Michael Facherty, 69, says he was ‘salt and pepper’ in his 40s, and grey by his 50s, but welcomed the change. “I used to be ginger, and I bless the day that my hair and beard turned white. There is a lot of demand for a Father Christmas/ Santa with a real white beard! Also, not being called Ginge is good too.’’
Former BBC Midlands Today newsreader Richard Uridge, 59, says going grey was never issue for him. “I honestly can’t remember, it was so long ago. I probably started going grey 20 years ago but it was so incremental I barely noticed it happening. And even now I only realise I’m fully silver (well, let’s be honest, white) when I look back at pictures of the young raven-haired me.”
He acknowledges women have a harder time than men in the ageing process adding ‘’I think men are partly (possibly largely) to blame for that inequality. Personally I have no problem with grey-haired women. My mum went grey prematurely – as they used to say – so I had a positive role model for the natural look.’’
Time for rebrand?!
Award-winning celebrity hairdresser, Phil Smith, believes whilst things are changing, ageing is still an issue. He says, “After 30 years of being a hairstylist, going grey is definitely a recurring concern for clients. It seems to me the fear isn’t about going grey or having grey hair, but the idea that it is associated with getting older and the fear of ageing.
“Despite grey hair being sported by influential celebs and the fashion industry’s finest – take Sarah Harris, Stacey London, and Tennille Murphy as examples – the fear of going grey is deep rooted. I try to encourage my clients to see the beauty in their greys, showing and explaining options on how it could enhance their look. But ultimately the decision is theirs.’’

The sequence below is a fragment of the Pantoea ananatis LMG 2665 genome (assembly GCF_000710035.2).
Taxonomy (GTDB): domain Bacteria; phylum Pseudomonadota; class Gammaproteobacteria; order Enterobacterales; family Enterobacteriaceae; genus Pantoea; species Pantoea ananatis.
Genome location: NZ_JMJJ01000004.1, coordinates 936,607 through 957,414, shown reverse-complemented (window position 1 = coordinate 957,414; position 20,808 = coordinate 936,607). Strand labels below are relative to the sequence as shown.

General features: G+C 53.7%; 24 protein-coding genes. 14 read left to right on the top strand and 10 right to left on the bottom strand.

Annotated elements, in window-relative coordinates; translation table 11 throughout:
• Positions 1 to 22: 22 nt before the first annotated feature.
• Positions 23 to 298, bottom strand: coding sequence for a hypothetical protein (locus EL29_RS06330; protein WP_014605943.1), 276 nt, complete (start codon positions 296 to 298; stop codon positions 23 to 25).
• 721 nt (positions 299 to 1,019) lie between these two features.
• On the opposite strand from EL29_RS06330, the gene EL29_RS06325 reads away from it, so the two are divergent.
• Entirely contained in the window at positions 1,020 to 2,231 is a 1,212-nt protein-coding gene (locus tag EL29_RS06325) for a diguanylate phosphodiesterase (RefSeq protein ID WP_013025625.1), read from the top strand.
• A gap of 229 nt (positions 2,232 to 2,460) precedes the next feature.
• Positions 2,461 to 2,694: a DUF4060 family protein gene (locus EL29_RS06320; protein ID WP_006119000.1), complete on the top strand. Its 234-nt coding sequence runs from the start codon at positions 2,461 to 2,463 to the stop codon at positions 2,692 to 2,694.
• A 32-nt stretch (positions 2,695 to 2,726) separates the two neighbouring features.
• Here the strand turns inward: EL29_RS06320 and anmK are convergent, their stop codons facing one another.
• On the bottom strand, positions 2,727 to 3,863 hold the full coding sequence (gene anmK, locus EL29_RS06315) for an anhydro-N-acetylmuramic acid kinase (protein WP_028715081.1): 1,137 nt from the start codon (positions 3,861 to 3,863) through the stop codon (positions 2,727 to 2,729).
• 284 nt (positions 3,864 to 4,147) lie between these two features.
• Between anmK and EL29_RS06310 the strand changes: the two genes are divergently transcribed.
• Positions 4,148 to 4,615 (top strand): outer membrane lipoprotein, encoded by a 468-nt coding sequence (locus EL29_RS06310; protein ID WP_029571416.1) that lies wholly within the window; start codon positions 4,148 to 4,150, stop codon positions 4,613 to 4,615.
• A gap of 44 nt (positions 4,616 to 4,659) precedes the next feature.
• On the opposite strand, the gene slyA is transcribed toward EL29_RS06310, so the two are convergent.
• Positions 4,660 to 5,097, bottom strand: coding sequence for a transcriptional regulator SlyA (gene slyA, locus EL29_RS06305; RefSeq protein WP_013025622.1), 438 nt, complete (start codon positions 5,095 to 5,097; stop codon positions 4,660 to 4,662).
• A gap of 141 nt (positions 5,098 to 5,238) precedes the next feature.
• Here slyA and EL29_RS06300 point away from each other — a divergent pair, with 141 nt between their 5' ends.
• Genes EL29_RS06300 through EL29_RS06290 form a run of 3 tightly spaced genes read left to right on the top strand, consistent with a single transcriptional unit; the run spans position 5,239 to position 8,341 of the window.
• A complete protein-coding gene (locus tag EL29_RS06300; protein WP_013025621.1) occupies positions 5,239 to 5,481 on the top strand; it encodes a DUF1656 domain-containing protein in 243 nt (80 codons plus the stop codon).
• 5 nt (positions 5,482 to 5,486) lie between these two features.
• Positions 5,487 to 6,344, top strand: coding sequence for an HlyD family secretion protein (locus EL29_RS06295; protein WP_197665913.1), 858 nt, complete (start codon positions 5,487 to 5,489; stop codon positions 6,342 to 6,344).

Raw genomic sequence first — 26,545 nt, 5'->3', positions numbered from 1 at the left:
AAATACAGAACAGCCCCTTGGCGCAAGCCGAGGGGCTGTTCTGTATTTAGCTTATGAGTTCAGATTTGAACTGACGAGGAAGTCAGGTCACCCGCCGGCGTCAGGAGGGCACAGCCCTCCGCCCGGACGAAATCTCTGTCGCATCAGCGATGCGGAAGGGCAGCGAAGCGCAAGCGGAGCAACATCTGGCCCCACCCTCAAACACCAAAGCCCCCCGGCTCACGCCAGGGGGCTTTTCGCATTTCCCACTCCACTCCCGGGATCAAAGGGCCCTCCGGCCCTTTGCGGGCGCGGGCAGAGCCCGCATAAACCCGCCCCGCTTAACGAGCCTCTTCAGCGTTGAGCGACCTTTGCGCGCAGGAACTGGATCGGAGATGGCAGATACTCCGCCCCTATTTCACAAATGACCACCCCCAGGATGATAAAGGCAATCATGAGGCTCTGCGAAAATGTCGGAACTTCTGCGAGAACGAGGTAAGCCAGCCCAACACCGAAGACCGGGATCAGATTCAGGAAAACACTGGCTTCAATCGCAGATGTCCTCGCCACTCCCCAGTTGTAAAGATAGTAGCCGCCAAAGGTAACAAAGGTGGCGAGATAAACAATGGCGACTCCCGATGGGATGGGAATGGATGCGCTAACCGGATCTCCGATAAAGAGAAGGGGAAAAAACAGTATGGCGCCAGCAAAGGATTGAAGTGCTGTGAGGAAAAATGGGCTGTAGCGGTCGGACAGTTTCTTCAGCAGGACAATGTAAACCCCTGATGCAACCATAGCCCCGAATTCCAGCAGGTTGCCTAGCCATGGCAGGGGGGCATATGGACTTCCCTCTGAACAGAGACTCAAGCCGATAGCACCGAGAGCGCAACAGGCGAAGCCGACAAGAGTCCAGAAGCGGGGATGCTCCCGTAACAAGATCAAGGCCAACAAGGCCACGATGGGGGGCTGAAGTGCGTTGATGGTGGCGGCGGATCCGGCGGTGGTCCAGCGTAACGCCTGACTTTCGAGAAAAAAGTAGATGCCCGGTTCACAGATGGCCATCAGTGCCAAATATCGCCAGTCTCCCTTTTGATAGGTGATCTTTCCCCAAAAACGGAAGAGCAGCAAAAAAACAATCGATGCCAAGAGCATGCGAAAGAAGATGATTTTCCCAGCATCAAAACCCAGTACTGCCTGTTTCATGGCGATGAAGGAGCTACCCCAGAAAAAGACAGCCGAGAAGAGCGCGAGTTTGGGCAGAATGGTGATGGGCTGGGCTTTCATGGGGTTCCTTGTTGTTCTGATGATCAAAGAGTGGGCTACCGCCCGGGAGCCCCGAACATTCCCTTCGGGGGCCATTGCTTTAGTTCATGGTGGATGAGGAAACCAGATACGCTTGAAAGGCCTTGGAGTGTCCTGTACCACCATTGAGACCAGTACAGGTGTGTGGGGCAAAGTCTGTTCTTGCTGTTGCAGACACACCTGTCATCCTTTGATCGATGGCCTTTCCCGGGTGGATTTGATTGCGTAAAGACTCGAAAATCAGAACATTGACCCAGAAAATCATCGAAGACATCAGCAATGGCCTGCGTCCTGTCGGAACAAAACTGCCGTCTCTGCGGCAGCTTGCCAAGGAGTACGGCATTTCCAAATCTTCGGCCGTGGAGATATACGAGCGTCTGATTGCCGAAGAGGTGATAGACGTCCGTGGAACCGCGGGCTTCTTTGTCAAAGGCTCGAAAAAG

A trip to the hairdressers can help ease the transition, and he recommends highlights or lowlights as blending through the roots and coloured ends will allow the grey not to be so obvious.
Growing out the shades of grey
Grey is not a favourable word and is often still used in a negative sense; ‘what a grey day’, ‘you’re looking a bit grey – are you ill?’, so I prefer to say my hair is turning ‘silver’ and rather than feel defeated I’m welcoming this new stage.
As Prof Mair says, “Many women have decided to embrace the natural signs of ageing and not dye their hair. This can be empowering as it enables them to be authentic and not simply conform to societal norms and ageist prejudices.
“We all age, and as we do, we are likely to become more confident, more tolerant and more certain about what matters.’’
Lockdown has brought many positive developments; cleaner air, less traffic, shopping locally, getting to know your neighbours and letting nature take its course. Finally ditching the dye is one such silver lining.
THINKING OF GROWING OUT THE GREY?
- For a slow transition talk to your hairdresser consider highlights/lowlights
- Alternatively, go bold and get a shorter cut, start afresh! Grow out the grey hair without having to colour it
- The texture of grey hair is different as it loses colour and melanin. Swap out your usual shampoo and conditioner for silver-specific products
- Hair will also feel more wiry, so invest in some good hair masks and treat yourself
- Grey hair can yellow, so try a purple shampoo once a week this is aimed at enhancing the silver tones in your new natural colour
- Consider your natural colours and clothing too. Having different hair will affect how your clothes look on you
- Also revisit your makeup – it might be that you need a more dramatic look, or to tone down a bit